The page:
40
observed as an appropriate expression to cope with both toxicity and mutation effect of
Cr(VI) on Cr(VI) reduction. It was also determined from this model that the rate and the
extend of Cr(VI) reduction in bacterial system depends on the number of cells in the reactor
and the capacity of reduction per cell represented by the term Rc. This indicates that the
amount of Cr(VI) reduced under resting cells conditions will be proportional to the amount of
cells inactivated by Cr(VI), thus the active biomass concentration is assumed to decrease
with the increasing amount of Cr(VI) reduced due to toxicity (Shen and Wang, 1994b).
Therefore X (biomass concentration) in Equation (4-8) can be represented as:
X  X0 
C0  C
Rc
(4-9)
Equation (4-8) can therefore be represented as follows:
k C
 dC
 m
dt
C  Kc

C C 
 X o  0

Rc 

(4-10)
where: km = maximum specific rate of Cr(VI) reduction (T-1); Kc = half-velocity
concentration (M.L-3); Xo = initial biomass concentration (ML-3); C = Cr(VI) concentration at
time, t, (ML-3); C0 = initial Cr(VI) concentration (ML-3); and Rc = Cr(VI) reduction capacity
of cells (MM-1).
4.5.2 Anaerobic Batch Cultures Modelling
The biotransformation of Cr(VI) to Cr(III) in batch culture result from the activity of cells.
Although the reduction of Cr(VI) to Cr(III) may be limited by reaction kinetics under
physiological conditions (Glaze, 1990). The kinetics of Cr(VI) reduction in the anaerobic
batch culture may be improved by coupling Cr(VI) reduction to the energy yielding
dissimilatory respiration process in which Cr(VI) serves as a terminal electron sink (Lovley
and Phillips, 1994). It was observed in the anaerobic batch cultures of this study that Cr(VI)
reduction (metabolic process) under low initial Cr(VI) concentration appeared to benefit
from the presence of Cr(VI). Therefore in such a case the toxicity threshold concentration
had to be reached before Cr(VI) inhibition become effective. The model developed in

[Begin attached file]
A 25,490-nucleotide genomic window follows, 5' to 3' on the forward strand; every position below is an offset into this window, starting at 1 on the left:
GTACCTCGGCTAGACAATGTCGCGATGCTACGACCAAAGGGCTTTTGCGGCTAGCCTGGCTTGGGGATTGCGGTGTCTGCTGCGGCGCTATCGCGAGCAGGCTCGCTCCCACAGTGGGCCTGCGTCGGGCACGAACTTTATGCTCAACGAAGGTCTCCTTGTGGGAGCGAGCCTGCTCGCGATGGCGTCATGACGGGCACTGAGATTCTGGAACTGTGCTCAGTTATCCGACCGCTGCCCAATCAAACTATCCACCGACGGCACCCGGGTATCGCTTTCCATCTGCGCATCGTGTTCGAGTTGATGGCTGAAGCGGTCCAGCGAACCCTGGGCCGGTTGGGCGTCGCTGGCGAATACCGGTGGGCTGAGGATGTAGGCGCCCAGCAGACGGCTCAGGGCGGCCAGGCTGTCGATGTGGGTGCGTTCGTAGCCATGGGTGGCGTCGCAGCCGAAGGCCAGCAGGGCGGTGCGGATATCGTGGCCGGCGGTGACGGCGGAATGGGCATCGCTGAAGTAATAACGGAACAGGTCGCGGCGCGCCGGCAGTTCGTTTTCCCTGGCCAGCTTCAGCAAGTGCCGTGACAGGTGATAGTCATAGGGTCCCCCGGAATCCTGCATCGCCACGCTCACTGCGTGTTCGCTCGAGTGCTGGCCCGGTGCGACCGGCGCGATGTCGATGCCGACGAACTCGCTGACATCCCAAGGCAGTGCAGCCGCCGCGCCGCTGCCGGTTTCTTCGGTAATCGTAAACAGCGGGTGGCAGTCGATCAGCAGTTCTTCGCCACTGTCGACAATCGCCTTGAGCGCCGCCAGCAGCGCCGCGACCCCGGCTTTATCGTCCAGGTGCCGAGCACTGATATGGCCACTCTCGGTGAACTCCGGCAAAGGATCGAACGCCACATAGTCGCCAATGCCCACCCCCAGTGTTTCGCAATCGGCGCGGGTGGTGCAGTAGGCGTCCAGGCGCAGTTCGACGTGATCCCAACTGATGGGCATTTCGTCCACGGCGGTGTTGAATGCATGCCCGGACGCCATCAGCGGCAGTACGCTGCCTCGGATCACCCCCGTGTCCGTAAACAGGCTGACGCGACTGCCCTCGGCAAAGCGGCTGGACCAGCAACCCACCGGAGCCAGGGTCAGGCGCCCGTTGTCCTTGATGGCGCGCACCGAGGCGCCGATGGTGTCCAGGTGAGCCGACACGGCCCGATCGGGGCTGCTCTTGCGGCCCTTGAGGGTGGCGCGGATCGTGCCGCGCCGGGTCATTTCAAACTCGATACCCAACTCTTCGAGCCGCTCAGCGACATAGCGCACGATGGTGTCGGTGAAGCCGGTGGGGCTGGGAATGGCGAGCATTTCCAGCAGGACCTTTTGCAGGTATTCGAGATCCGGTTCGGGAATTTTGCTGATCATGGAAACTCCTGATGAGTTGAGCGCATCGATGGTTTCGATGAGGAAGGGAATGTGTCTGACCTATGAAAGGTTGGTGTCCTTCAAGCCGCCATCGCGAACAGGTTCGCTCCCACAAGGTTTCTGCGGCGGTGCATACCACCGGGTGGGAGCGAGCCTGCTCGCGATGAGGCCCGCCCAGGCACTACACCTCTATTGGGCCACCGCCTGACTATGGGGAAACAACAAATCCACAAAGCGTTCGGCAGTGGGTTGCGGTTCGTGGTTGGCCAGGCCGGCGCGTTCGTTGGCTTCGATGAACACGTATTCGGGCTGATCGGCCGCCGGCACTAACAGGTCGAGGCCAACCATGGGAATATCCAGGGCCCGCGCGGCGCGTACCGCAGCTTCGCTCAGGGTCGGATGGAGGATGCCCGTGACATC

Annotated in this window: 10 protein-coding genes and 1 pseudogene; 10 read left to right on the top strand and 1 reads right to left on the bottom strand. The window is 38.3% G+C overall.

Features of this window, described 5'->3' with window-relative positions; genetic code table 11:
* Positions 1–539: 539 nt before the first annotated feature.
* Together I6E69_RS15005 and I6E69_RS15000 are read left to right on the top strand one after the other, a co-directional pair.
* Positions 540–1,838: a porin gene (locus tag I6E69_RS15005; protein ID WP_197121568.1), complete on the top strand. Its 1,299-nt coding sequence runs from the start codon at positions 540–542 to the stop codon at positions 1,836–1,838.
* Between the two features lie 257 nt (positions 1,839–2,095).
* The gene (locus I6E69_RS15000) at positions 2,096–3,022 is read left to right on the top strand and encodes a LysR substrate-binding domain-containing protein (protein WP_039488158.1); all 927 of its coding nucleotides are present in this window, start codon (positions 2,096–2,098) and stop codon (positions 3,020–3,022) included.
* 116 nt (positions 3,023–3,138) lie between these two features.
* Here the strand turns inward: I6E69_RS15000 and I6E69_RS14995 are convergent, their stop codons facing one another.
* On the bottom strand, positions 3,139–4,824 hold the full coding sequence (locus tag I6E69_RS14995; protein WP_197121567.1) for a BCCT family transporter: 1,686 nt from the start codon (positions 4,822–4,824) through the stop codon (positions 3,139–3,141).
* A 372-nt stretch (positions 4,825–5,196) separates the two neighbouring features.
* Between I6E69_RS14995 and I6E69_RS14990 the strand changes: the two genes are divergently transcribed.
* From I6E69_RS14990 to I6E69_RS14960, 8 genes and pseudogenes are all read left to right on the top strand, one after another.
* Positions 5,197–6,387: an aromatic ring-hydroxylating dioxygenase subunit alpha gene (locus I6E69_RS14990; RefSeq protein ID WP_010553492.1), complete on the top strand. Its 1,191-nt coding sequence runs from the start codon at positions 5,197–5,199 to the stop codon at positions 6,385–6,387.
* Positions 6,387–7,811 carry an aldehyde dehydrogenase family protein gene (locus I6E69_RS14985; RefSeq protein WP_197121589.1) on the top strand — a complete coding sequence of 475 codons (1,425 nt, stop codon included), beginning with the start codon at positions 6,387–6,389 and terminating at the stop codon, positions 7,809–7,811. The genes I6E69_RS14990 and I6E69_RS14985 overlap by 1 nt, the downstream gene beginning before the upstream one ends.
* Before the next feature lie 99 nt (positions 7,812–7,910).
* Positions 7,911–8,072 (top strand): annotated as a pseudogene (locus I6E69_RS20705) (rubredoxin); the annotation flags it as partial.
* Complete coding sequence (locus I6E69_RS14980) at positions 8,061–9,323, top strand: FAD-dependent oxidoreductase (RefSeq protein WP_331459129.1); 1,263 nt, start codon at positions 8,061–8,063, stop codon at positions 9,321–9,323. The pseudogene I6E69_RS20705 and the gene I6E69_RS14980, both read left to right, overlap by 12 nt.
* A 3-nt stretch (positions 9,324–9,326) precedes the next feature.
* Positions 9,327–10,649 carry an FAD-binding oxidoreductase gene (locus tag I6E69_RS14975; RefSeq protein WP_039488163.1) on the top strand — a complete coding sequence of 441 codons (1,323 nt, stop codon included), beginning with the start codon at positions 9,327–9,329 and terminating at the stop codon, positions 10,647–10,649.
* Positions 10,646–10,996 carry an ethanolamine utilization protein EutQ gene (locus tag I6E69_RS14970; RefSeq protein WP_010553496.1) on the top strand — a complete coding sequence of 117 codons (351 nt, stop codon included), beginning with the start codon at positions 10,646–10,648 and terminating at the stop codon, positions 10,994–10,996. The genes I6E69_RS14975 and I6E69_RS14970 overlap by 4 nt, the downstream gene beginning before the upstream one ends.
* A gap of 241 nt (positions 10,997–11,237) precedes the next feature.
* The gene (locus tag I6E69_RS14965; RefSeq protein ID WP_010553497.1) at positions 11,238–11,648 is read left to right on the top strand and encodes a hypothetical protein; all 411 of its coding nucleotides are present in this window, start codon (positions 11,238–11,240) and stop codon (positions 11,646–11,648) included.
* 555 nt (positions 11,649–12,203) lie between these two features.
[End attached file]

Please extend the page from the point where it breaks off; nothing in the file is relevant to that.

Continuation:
Equation (4-10) based on enzymatic Cr(VI) reduction kinetics could not describe the kinetics
41
for Cr(VI) under anaerobic conditions as the kinetic process under anaerobic conditions was
more complex as a result of high biodiversity of anaerobic species and slow growing culture
that is susceptible to toxic loading of Cr(VI). Therefore the results obtained in Equation (410) suggested a Cr(VI) reduction kinetic equation that accounts for Cr(VI) toxicity threshold
concentration (Molokwane and Chirwa, 2009). The non-competitive inhibition model that
accounts for Cr(VI) toxicity threshold concentration is represented as follows:
 dC

dt
kmC
K
 Cr
 1
 C
o





K c  C 

C C 
 X o  o

Rc 

(4-11)
where: km = maximum specific rate of Cr(VI) reduction (T-1); Kc = half-velocity concentration
(M.L-3); Cr = Cr(VI) toxicity threshold concentration (ML-3); Xo = initial biomass
concentration (ML-3); K = limiting constant (ML-3); and Rc = maximum Cr(VI) reduction
capacity of cells (MM-1).
4.6 Parameter Estimation
The unknown kinetic parameters in Equation (4-11), km, Kc, Ki, K and Rc were determined by
performing a nonlinear regression analysis using the Computer Program for Identification
and Simulation of Aquatic Systems (AQUASIM 2.0), (Riechert, 1998). For each parameter, a
search was carried out through a range of values. Trial values of the unknown parameters
were initially guessed. Constrains were also enforced to set upper and lower limits for each
parameter so that nonsensical or invalid parameter values were omitted. Whenever
optimization converged at/or very close to a constraint, the constraint was relaxed until the
constraint no longer forced the model.
The process was repeated until unique values lying away from the constraints but between set
limits were found for each parameter. The best fit values were obtained by repetition of
parameter estimation of the unknowns. The objective function for parameter optimization
was defined as the least sum of the squares between the observed and the modelled
concentrations and was computed as follows:
1 i n
 
  yi  y 
n  q i 1
2
2
(4-12)
42
where:  = average deviation of model from the measured values; y i = observed variables; y
= simulated variables; n = number of observations; and q = degrees of freedom representing
the number of parameters being evaluated.